There were no HIV transmissions and few birth defects in the babies of HIV-positive African women who were treated with antiretroviral (ARV) therapy, according to a study presented at the Fifth International AIDS Society (IAS) Conference on HIV Pathogenesis, Treatment and Prevention in Cape Town.

Combination ARV therapy has had a remarkably positive effect on pregnancy in the developed world. Few babies become infected with HIV from pregnant women on effective ARV regimens, and concerns about side effects to the babies have largely been put to rest. There are less data, however, on combination ARV therapy and pregnancy in women in developing nations.

To examine this situation, Paula Munderi, MRCP, of the MRC/UVRI Uganda Research Unit on AIDS in Entebbe, Uganda, enrolled 1,867 HIV-positive women of childbearing age in the development of antiretroviral therapy (DART) study. All of the women were enrolled in either Uganda or Botswana. Between 2003 and 2008, there were 365 pregnancies reported in 293 women. Of the 313 pregnancies where the outcome was known, there were 179 live births, 20 stillbirths and 114 terminations or miscarriages. Prophylactic HIV treatment was given to 135 of the newborns.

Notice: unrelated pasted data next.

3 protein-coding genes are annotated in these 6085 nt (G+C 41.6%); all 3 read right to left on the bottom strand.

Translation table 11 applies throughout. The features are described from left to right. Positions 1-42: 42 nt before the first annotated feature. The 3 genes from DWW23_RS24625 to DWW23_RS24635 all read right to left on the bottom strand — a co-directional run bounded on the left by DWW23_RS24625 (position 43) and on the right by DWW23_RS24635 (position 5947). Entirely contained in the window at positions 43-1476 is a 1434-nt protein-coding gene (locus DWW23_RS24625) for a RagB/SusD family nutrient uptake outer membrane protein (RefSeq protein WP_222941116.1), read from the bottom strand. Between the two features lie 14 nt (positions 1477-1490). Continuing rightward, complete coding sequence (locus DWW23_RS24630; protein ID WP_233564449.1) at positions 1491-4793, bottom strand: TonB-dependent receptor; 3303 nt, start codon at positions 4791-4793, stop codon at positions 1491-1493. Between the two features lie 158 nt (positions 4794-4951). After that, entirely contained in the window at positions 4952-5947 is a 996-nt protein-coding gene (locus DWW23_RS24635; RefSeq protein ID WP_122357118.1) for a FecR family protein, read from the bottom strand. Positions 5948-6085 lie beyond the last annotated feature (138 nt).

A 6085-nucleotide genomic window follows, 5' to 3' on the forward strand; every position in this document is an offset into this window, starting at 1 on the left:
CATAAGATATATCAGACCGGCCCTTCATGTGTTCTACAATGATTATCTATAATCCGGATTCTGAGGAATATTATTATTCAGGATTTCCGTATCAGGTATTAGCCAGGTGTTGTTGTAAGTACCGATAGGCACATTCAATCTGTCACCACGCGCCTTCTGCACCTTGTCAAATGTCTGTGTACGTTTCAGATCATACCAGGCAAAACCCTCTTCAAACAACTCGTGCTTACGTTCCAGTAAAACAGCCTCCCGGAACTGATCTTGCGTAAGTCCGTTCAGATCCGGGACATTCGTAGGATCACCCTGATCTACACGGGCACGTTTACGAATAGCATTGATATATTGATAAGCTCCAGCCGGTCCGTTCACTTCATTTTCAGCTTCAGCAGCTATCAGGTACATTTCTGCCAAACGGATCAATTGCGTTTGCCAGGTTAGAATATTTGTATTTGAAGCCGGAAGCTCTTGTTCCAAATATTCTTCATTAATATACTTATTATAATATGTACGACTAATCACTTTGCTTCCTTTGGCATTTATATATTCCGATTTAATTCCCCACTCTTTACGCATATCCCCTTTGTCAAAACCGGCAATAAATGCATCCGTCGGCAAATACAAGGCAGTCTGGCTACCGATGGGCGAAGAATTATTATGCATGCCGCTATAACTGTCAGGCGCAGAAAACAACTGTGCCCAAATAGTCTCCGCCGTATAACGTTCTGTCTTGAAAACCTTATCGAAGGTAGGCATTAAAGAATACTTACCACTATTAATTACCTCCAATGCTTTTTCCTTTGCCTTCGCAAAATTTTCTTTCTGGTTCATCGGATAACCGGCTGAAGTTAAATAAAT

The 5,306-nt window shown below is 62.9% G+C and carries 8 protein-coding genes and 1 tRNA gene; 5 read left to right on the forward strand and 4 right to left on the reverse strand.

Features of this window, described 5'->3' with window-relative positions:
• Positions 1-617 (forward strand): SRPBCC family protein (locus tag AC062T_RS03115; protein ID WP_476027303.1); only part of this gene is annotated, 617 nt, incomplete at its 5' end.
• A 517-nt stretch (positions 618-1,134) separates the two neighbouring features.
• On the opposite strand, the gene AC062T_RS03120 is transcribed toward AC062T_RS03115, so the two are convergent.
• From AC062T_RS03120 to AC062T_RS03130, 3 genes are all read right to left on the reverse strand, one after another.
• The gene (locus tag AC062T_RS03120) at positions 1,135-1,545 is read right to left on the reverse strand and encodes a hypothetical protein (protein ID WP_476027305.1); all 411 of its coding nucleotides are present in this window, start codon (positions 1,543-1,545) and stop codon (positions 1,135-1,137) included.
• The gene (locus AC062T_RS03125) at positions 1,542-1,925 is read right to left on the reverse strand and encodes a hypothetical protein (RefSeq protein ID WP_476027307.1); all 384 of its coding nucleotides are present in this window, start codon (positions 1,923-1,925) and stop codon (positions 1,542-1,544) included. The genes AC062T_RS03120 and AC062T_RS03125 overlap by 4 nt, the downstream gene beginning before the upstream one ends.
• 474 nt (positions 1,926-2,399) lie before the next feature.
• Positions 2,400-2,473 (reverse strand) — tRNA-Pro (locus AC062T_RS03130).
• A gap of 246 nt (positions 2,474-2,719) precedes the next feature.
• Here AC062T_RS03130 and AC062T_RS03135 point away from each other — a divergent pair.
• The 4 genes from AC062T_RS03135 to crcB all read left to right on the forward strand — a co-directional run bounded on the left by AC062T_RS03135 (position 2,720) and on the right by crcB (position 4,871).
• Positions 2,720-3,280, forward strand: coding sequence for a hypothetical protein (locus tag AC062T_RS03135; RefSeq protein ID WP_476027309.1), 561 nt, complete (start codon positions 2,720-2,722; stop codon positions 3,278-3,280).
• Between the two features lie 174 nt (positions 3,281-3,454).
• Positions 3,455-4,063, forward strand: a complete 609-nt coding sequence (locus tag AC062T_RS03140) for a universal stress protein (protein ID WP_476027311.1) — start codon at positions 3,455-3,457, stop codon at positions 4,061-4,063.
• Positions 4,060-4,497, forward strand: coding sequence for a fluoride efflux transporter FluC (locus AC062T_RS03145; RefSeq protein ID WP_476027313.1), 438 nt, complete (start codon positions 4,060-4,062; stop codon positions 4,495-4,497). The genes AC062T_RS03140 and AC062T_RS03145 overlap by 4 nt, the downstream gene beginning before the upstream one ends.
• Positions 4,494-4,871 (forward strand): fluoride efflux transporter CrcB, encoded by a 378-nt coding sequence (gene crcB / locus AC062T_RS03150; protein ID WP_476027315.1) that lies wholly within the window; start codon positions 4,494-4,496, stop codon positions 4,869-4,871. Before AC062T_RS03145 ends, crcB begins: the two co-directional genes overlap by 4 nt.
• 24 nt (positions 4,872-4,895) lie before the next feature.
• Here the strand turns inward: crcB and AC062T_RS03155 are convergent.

Over time, 133 of the babies born have been followed. Of the 133, there were eight birth defects and nine deaths in the babies—though none from HIV/AIDS—and two of the mothers died.

The fact that no children became infected is a remarkably positive outcome, and thus far unusual for sub-Saharan Africa. That there were so few birth defects is also good news. The high number of stillborn infants is a cause for concern, but the authors state that given so many other factors that can influence this, such as poor nutrition and poorer prenatal care, it is difficult to determine the cause.